The 2021 Toyota Prius Prime, which has a plug-in hybrid powertrain, is the only Prius that you can buy. However, it looks more like an SUV than a hatchback car. Although the Prime is not as fun and quick as a horse-drawn carriage it still has impressive EPA fuel economy ratings and a useful, but short, all-electric driving distance of 25 miles. It is not the best choice for long trips, as the gasoline engine will continue to run after the battery runs out. It’s ideal for those who are looking to live a more eco-friendly lifestyle and drive short distances, as well as anyone who wants all the latest driver assistance. Although the 2021 Prius Prime may not be the most efficient plug-in hybrid, it has its own weird-science flair and benefits thanks to Toyota’s reliability.
What’s new for 2021?
The 2021 Prius Prime gets enhanced active safety features and Android Auto. This updated list of driver assistance features includes improved road-sign recognition, pedestrian detection, and bicyclist detection. Wind Chill Pearl is now available to replace Blizzard Pearl White paint.
Pricing and Which One To Buy
Each Prius Prime model comes with the same plug-in hybrid system. It can drive up to 25 miles on electricity. Your biggest decision will be which standard features you choose for your Prime. Toyota’s Safety Sense P suite of active safety features is available on the entry-level LE. This includes lane-departure warning and steering assist, automatic emergency braking with pedestrian detection, adaptive cruise control, and a 7.0 inch infotainment touchscreen. The midrange XLE comes with wireless charging and a large 11.6-inch screen. The Limited, the top-end model, adds color head-up display and blind-spot monitoring. It’s a lot of car for a little more. We recommend the XLE, which has most of the features that you want and costs just $30,000 less.
Engine, Transmission, & Performance
To maximize its efficiency, the Prius Prime uses a four-cylinder engine. It also has an electric motor, a pack of batteries, and a continuously variable auto transmission (CVT). It succeeds in that respect, but its otherwise poor powertrain is uninspiring. The Prime seamlessly switches between electric and gas propulsion. Three driving modes (Power Normal, Eco, and Eco) try to alter the perception of acceleration. None of these modes will give you anything close to instant acceleration. The battery can be charged at any 120-volt household outlet in 5.5 hours or at a 240V outlet in approximately two hours. The Prime is comfortable and can be used for short walks around the city. It can be jittery and rough when it comes into contact with badly damaged pavement. The Prime will slow down when the driver presses the accelerator. Normal mode drivers won’t notice any regen and it is difficult to brake softly or quickly enough to keep the Prius in the Eco zone.
Fuel Economy and Real World MPG
The EPA ratings for all three Prius Prime models are the same: 55 mpg in the city and 53 mpg on the highway for the gasoline engine. The government estimates that it will get 133 MPGe when combined with electricity from the hybrid system. The Prime is an excellent choice for buyers who are fuel conscious, but its limited electric-only driving distance is a detriment. The EPA-rated 25-mile pure-electric range is sufficient for some daily commutes. However, the Hyundai Ioniq plug in hybrid offers a slightly longer range at 29 miles. The Primes that we tested on the 200-mile fuel economy route did not achieve their EPA highway rating. We test at a significantly higher speed (75 mph), than the EPA so we would be amazed if any plug-in could match its EPA rating. The Prime Plus model got 47 mpg on the highway, while the Premium model got 49. Each model was also tested in EV mode, where the Premium earned 118 MPGe while the Plus earned 116.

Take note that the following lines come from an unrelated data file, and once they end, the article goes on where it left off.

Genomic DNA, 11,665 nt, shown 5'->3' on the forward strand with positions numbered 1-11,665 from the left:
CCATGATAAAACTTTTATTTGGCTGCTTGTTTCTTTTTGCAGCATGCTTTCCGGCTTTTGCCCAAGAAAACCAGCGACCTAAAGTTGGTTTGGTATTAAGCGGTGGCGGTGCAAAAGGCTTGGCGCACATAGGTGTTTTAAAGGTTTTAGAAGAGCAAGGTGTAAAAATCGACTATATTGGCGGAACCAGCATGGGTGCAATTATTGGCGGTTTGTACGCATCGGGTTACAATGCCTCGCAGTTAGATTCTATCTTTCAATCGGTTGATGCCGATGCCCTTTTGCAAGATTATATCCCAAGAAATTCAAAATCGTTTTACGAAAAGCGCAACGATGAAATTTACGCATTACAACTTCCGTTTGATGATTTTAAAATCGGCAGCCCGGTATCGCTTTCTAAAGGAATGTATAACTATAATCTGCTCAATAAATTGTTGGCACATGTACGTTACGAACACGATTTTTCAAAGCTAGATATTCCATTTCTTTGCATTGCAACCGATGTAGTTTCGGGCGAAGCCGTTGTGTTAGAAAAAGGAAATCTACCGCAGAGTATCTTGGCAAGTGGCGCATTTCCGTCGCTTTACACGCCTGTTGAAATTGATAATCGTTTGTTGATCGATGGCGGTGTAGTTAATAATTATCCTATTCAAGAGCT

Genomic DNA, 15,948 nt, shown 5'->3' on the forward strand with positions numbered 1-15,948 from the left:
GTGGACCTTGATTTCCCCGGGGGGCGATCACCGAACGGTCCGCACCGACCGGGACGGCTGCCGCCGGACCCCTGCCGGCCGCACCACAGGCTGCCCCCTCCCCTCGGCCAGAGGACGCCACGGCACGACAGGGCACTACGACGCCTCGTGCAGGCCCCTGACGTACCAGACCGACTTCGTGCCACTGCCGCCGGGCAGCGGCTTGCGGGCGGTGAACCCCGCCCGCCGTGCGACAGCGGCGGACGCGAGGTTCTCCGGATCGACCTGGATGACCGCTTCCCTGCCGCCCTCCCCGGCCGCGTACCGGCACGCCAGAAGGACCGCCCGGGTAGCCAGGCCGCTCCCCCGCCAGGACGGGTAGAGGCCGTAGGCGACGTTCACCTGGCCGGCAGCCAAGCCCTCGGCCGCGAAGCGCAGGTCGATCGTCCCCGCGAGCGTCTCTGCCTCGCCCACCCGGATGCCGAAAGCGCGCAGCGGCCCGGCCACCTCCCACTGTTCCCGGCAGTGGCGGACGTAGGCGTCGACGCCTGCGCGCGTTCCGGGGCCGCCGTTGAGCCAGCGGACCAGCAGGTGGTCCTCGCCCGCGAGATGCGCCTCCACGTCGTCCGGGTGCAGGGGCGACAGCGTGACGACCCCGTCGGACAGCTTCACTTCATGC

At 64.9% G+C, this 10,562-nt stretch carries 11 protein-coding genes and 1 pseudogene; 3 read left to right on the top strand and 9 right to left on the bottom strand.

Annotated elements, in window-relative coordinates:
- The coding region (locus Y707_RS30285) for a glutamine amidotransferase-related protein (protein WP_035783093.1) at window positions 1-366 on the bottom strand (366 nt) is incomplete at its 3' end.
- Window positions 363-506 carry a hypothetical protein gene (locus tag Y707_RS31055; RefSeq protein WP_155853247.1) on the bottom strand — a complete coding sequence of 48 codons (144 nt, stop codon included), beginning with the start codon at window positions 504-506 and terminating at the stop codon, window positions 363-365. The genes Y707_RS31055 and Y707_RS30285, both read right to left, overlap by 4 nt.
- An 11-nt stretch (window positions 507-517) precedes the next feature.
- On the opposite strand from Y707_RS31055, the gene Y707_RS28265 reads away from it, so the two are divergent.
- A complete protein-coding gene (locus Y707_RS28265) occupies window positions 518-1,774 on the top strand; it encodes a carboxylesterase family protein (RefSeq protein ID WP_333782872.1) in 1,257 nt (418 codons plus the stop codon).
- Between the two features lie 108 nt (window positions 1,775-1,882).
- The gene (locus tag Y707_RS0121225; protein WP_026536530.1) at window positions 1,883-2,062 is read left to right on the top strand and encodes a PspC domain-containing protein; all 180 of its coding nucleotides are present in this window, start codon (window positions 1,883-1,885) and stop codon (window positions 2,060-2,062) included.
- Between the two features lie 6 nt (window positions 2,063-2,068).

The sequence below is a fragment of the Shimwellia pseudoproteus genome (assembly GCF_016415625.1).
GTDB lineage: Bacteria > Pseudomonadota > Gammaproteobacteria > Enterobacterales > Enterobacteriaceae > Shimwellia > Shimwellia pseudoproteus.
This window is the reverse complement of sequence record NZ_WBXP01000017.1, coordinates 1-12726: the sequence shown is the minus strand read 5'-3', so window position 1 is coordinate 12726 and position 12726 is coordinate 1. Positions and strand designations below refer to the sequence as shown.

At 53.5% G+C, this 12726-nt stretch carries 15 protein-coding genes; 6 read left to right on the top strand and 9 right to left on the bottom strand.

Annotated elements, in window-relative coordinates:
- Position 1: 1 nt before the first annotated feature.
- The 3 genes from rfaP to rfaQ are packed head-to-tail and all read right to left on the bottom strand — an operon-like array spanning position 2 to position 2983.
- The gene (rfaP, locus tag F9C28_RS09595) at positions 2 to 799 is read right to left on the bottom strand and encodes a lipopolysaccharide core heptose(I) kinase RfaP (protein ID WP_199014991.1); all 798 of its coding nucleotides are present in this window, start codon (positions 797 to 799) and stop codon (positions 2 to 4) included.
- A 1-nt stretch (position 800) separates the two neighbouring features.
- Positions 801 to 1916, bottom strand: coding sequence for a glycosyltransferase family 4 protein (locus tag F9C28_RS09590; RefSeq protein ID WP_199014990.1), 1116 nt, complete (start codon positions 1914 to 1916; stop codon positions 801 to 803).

Interior, Comfort, & Cargo
It is unusual to have the dashboard layout with an electronic shifter sticking out of the middle of the dash, and a digital gauge cluster placed between driver and front-seat passengers instead of directly in front. The passenger compartments of the Prius Prime hybrid and the standard Prius hybrid can be equally spacious, but the Prime’s cargo space is significantly smaller due to its larger battery. It has less luggage space in real life than some competitors and the standard Prius. It has ample interior storage, but it will not fit on family road trips.
Infotainment & Connectivity
The base Prius Prime LE has a 7.0 inch touchscreen infotainment screen. The Limited and XLE models come with a 11.6-inch touchscreen. This includes map integration to show available charging stations. Both systems come with Android Auto and Apple CarPlay. There are only a few configurations available for the screen, which means it works more like a two screen system. One screen is locked to navigation and the other screen is dynamically customizable.